for many sick and disabled Black, Indigenous, and brown people under transatlantic enslavement, colonial invasion, and forced labor, there was no such thing as state-funded care. Instead if we were too sick or disabled to work, we were often killed, sold, or left to die, because we were not making factory or plantation owners money. Sick, disabled, Mad, Deaf, and neurodivergent people’s care and treatment varied according to our race, class, gender, and location, but for the most part, at best, we were able to evade capture and find ways of caring for ourselves or being cared for by our families, nations, or communities — from our Black and brown communities to disabled communities (2018, p.38).

The historical context here has undoubtedly influenced the structure of residential schooling for those with disabilities or those societally labeled as “disabled” and who have received access to these spaces. Regardless of the societal perspective of residential schooling, the creation and sustained operation of these spaces was the initial step to creating access to education and care for disabled children, who were often outcast from their community, family, and shared spaces. Arguably, these residential settings did provide more community for those with similar experiences, tailored education, and an opportunity not possible before. In addition, residential schools were also created for those “mentally deficient” and “socially maladaptive/juvenile delinquent” (Martens, 1940, p.63, p.83). It is important to note that the use of language here is now outdated.  The 18th and 19th century reform movements and medieval church valuing “charity” created “health services for children” which included “orphanages, hospitals, homes, asylums, and later in the early 20th century psychiatric facilities” for those who were “poor, retarded, sick and mentally ill” (Leitchtman, 2006). This vastly expanded the variety of residential settings that children, adolescents, and young adults with disabilities encountered when trying to access care, education, or forced to comply with society’s expectation of invisibility. It was not until the Education for all Handicapped Children Act of 1975 that instituted a federal mandate for inclusivity, accommodation, and access to education for children with disabilities (see other sections in this chapter and text for more details on this policy). Despite this federal policy, the implementation varied across states, counties, and communities for guaranteeing access to education, fueling disparities and intersystem interactions, i.e. education, carceral, and medical care complexes. This is still quite present today.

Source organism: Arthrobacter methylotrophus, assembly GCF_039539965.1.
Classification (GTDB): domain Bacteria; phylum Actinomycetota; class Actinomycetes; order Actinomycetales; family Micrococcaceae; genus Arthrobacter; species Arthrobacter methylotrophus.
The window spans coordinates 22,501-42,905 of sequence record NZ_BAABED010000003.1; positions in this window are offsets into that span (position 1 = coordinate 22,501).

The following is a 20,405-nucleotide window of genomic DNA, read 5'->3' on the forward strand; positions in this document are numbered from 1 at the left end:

Decision-Making Process

In the 1800s-early 1900s, the process of enrolling or simply sending a young person to these institutions for schooling was fairly straightforward as there were literally no other options. However, access was likely not equal across race and ethnicity. Segregated schools were established, such as the Texas Deaf, Blind, and Orphan School for Colored Youth, which was established in 1887 (Markham, 2020). Yet, the inclusion of disabled students from various racial and ethnic backgrounds in these residential schools may have been more progressive than public schools, as some schools for the Deaf and Blind were integrated, including both White and Black students as early as the beginning of the 20th century. For example, the St. Augustine School for the Deaf and Blind, which opened in 1885, graduated its first Black student in 1914 (African American Registry, 2022).

The shift in policy, political climate, the deinstitutionalization movement, and community activism (see Chapters 9 Behavioral Health Care and Chapter 14 Disability Civil Rights Movement) led to Wyatt v. Stickney in 1971, which “decided that people in residential state schools and institutions have a constitutional right to receive such individual treatment as would give them a realistic opportunity to be cured or to improve his or her mental condition. Disabled people could no longer be locked away in institutions without treatment or education” (Southern Adirondack Independent Living, 2018). The shift away from institutionalization especially with those with psychiatric disabilities was “contrary to the original intent of moving people out of institutions, smaller versions of highly supervised, regulated, and to a large extent, segregated residential environments trapped residents in a kind of trans-institutionalization” (Farkas and Coe, 2019, p.2).

There was no clear policy that ensured education in residential settings until 1975 (see the section on the Rehabilitation Act of 1975), and even so, the implementation varied due to state control, which then often referred to the district, then again referred down to the facility themselves. The Department of Education is to be the “governing body,” but the implementation of access was not further solidified until 1990 with the passing of IDEA. These structures are important to consider as it relates to the practice of the school, families, and other systems involved or absent in the placement process. This is a highly debated process, as heavily influenced by individuals or systems, who have the power, authority, and legality to make the serious decision (given the array of services available in the community) of removing a child from a community setting.